Associative property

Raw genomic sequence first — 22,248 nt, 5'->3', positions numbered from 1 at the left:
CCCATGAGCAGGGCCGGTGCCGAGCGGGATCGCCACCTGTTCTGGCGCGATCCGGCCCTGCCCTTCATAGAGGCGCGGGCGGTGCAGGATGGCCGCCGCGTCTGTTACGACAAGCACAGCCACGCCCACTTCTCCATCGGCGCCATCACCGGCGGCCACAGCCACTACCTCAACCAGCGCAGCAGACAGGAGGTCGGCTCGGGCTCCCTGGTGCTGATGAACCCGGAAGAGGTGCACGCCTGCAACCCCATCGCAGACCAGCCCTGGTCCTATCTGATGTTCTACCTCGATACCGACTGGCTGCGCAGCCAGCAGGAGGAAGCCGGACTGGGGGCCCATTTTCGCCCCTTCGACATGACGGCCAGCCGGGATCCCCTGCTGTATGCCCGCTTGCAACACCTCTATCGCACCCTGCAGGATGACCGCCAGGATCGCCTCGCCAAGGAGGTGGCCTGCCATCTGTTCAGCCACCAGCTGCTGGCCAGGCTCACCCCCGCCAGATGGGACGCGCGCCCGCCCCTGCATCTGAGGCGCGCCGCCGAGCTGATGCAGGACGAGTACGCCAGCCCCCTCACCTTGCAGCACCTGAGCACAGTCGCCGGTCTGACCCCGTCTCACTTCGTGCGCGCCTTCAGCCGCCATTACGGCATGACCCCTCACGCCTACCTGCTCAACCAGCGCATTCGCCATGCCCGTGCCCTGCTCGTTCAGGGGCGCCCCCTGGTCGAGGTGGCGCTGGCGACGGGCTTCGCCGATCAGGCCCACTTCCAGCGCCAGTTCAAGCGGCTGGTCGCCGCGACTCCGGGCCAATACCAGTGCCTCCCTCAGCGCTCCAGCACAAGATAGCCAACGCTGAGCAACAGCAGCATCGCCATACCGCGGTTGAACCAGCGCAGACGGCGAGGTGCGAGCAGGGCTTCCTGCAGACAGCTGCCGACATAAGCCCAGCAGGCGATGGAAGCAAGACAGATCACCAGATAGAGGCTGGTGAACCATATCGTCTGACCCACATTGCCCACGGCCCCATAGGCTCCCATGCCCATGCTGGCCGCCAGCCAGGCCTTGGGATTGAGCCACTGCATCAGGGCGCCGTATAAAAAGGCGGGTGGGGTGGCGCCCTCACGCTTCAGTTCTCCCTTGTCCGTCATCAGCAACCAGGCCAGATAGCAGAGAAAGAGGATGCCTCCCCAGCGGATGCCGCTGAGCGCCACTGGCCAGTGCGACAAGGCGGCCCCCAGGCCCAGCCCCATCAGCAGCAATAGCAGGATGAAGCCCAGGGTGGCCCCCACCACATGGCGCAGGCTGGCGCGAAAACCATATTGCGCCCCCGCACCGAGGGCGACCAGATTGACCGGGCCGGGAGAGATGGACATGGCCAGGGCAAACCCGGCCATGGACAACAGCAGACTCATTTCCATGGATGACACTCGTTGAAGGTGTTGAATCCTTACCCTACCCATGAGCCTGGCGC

In mathematics, the associative property is a property of some binary operations. In propositional logic, associativity is a valid rule of replacement for expressions in logical proofs. Within an expression containing two or more occurrences in a row of the same associative operator, the order in which the operations are performed does not matter as long as the sequence of the operands is not changed. That is, (after rewriting the expression with parentheses and in infix notation if necessary) rearranging the parentheses in such an expression will not change its value. Consider the following equations: ( 2 + 3 ) + 4 = 2 + ( 3 + 4 ) = 9 {\displaystyle (2+3)+4=2+(3+4)=9\,} 2 × ( 3 × 4 ) = ( 2 × 3 ) × 4 = 24. {\displaystyle 2\times (3\times 4)=(2\times 3)\times 4=24.} Even though the parentheses were rearranged on each line, the values of the expressions were not altered. Since this holds true when performing addition and multiplication on any real numbers, it can be said that "addition and multiplication of real numbers are associative operations". Associativity is not the same as commutativity, which addresses whether or not the order of two operands changes the result. For example, the order does not matter in the multiplication of real numbers, that is, a × b = b × a, so we say that the multiplication of real numbers is a commutative operation. Associative operations are abundant in mathematics; in fact, many algebraic structures (such as semigroups and categories) explicitly require their binary operations to be associative. However, many important and interesting operations are non-associative; some examples include subtraction, exponentiation, and the vector cross product. In contrast to the theoretical properties of real numbers, the addition of floating point numbers in computer science is not associative, and the choice of how to associate an expression can have a significant effect on rounding error.


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